The TV station aired the film clip and public opinion was overwhelmingly favorable: RCA picked up the song and signed Sadler to sing it. A newly recorded professional rendition of The Ballad, with studio musicians, shot up the Billboard Hot 100 chart. The single remained in Billboard’s Top 10 for nine weeks, in five of those weeks it was at #1. The Ballad was the top song in the U.S. for all of 1966 and it crossed over reaching #1 on Billboard’s Easy Listening chart and #2 on Billboard’s Country chart. The single sold 9 million copies worldwide.
Almost immediately after his initial chart success, Sadler’s musical career stalled. He participated in a USO tour, but his songs were not selling well. Even the second single release, The A-Team, was only a modest hit. After his military career was over, Sadler moved to Tucson and sought other work, including opening his own bar and founding a movie production company. By 1973, after those businesses faltered, Sadler moved from Tucson to Nashville. In Music City U.S.A. he hoped to revitalize his performing career by focusing on performing country music. That effort didn’t work out. In the annals of time, The Ballad of the Green Berets may have been the most successful novelty song in U.S. history. It was certainly his greatest achievment.
Beginning in the late ‘70s, and for about ten years after, Sadler wrote a series of 22 pulp fiction adventure novels that took place in Roman times. The main character was Casca: The Eternal Mercenary. The books had a following and Sadler was said to have made good money as an author.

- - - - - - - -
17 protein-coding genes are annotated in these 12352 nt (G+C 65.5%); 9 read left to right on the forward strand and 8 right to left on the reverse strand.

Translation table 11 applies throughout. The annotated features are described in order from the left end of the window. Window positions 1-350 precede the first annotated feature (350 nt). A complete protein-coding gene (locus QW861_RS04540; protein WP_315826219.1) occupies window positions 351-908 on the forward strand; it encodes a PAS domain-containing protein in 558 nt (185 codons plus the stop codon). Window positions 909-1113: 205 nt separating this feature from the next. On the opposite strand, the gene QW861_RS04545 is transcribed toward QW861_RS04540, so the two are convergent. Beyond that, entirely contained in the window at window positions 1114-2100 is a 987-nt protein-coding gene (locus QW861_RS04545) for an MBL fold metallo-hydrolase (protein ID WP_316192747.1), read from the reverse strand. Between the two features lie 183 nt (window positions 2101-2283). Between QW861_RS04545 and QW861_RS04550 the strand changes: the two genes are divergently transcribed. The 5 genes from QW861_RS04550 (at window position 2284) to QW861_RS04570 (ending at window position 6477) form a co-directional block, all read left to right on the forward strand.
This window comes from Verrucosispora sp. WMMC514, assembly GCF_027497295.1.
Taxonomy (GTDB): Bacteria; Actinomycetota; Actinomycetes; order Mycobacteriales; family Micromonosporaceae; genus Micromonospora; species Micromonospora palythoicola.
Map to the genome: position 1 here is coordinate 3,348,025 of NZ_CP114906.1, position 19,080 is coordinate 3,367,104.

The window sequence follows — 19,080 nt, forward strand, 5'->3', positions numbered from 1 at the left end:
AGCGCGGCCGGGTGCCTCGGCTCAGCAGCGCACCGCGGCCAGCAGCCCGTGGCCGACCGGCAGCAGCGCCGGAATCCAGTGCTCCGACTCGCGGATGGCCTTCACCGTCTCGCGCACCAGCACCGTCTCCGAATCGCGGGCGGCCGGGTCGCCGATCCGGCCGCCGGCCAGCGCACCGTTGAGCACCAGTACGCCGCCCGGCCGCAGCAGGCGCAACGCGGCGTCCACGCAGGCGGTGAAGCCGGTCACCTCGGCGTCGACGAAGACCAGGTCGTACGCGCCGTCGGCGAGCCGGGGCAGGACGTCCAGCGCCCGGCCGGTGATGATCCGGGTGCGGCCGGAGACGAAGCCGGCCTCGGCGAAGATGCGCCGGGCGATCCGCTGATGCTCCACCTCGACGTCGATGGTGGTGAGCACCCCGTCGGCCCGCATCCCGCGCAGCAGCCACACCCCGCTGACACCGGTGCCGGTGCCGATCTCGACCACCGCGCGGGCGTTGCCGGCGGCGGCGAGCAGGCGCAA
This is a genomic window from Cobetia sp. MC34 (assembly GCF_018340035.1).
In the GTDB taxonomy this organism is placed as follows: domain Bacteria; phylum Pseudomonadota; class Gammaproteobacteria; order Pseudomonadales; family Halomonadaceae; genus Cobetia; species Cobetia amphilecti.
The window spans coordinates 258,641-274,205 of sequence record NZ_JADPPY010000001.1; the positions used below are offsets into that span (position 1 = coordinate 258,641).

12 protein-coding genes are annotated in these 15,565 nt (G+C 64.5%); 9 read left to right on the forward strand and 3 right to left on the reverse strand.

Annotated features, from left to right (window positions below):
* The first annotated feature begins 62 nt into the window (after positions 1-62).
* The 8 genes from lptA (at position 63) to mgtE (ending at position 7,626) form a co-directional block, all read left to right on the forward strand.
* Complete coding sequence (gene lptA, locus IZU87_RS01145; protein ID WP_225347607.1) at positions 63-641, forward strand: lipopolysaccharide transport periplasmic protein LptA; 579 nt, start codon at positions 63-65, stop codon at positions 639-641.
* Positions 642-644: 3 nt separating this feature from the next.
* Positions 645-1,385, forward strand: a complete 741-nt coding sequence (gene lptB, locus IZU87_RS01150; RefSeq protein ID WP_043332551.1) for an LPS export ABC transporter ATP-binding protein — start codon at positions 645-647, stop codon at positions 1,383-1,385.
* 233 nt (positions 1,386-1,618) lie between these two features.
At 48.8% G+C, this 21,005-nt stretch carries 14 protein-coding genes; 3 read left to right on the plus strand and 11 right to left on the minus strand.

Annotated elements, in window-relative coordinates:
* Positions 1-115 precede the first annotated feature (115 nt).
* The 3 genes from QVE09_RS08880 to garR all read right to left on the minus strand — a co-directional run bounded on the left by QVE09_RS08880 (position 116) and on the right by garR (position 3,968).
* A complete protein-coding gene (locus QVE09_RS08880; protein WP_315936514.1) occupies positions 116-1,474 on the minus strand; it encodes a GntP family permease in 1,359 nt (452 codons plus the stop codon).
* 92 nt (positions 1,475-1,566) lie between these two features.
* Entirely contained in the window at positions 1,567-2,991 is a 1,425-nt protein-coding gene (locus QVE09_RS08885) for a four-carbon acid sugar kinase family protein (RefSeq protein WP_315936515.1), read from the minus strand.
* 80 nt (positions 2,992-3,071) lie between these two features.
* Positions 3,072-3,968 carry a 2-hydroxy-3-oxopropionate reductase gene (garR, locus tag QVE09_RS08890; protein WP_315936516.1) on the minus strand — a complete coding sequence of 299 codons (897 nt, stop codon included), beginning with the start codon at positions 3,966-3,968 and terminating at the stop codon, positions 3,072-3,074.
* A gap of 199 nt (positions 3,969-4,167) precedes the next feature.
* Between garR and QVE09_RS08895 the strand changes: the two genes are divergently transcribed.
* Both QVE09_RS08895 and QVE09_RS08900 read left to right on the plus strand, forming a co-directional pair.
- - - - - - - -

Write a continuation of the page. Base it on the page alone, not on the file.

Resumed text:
In December 1978, prior to his writing career taking off, Sadler’s personal life took a nose dive: He shot and killed a Nashville songwriter. The appalling situation was best described as a lover’s triangle involving Sadler, Sadler’s female lover, and the male victim. Sadler pled guilty, but he claimed the other man was, also, drawing a gun at the time of the shooting. Sadler was found guilty; however, he had good defense attorneys: Barry spent only 28 days in jail on a second-degree manslaughter conviction.
In 1983, Sadler moved to Central America. What he was really doing with his time down there is up in the air. Some sources say Sadler was politically and economically involved in training and arming Nicaraguan Contras. He could write adventure books anywhere and other observers say Sadler had relocated to Central America to enjoy life, party (he liked to drink), and to take advantage of the low cost of living.